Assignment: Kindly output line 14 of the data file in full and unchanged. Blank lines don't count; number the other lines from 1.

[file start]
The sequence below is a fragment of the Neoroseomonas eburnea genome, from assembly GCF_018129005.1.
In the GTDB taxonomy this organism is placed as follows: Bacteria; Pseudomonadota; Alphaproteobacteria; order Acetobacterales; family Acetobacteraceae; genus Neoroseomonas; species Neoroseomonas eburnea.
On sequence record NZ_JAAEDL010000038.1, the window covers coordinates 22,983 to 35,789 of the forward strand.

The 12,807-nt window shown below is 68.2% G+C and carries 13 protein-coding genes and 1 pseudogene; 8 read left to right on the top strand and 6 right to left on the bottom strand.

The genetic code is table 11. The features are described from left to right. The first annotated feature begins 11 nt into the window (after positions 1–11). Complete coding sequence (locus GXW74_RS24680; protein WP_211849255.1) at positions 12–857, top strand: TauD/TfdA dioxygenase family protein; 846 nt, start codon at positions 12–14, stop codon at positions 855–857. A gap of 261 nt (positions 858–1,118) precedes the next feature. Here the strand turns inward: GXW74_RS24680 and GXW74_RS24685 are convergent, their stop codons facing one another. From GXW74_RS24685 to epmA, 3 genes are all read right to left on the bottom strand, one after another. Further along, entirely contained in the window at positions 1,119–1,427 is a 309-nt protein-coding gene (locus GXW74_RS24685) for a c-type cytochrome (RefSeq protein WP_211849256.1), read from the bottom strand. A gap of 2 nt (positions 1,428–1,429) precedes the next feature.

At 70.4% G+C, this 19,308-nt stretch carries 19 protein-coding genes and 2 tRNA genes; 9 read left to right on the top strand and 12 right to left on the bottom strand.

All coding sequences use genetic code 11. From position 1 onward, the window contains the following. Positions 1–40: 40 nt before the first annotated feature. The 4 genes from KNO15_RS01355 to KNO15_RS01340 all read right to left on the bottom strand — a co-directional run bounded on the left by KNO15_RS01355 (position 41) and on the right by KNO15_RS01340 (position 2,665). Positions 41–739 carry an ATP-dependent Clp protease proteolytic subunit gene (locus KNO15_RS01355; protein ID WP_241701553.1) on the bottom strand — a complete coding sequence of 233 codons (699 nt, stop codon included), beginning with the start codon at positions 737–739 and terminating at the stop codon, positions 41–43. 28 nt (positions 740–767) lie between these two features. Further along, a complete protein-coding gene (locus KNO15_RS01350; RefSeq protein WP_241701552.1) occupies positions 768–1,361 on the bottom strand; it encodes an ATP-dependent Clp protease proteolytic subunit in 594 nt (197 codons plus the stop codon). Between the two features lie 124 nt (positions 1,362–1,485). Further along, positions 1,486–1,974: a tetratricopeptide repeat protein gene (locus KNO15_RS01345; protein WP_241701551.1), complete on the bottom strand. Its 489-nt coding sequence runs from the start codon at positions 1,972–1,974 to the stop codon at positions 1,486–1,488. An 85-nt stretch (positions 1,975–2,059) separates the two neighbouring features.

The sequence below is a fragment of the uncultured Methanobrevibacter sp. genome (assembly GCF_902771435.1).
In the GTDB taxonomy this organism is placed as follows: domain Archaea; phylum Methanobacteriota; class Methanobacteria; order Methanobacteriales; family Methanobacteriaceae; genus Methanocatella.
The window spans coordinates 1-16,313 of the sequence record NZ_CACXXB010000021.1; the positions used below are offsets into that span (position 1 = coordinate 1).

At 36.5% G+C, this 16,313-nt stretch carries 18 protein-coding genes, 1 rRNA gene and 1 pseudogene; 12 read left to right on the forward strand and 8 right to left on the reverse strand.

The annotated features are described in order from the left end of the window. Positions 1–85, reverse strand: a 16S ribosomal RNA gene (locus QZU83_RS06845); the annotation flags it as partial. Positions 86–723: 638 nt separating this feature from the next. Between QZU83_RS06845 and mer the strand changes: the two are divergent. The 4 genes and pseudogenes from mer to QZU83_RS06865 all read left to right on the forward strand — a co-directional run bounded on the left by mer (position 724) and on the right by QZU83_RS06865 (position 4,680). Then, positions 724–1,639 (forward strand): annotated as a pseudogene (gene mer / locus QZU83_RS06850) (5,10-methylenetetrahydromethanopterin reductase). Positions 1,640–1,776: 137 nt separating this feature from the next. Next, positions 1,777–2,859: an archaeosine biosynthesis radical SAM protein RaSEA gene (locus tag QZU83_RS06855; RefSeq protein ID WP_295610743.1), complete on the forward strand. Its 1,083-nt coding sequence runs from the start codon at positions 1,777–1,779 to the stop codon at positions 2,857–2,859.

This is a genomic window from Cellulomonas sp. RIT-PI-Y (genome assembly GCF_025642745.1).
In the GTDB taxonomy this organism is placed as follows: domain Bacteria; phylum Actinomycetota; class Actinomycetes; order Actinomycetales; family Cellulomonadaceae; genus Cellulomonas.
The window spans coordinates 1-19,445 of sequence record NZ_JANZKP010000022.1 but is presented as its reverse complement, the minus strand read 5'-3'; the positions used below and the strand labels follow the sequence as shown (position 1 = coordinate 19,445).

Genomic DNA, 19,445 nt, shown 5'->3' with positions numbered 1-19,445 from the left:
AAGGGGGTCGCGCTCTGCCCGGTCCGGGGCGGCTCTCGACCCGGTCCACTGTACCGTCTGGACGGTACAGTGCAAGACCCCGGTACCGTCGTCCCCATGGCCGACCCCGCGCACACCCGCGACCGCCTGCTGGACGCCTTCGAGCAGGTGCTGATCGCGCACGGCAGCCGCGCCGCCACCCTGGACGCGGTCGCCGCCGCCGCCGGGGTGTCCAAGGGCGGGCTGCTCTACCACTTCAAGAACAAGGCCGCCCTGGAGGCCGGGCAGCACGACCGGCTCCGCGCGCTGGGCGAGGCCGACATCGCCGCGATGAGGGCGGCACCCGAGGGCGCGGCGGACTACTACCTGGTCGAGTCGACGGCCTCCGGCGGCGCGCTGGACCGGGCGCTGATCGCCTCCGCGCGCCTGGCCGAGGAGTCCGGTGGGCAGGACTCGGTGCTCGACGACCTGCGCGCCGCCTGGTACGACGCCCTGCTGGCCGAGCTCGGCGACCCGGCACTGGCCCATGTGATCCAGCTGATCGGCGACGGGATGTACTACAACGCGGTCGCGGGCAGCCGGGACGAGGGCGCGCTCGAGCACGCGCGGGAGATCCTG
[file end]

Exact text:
In the GTDB taxonomy this organism is placed as follows: domain Bacteria; phylum Actinomycetota; class Actinomycetes; order Actinomycetales; family Cellulomonadaceae; genus Cellulomonas.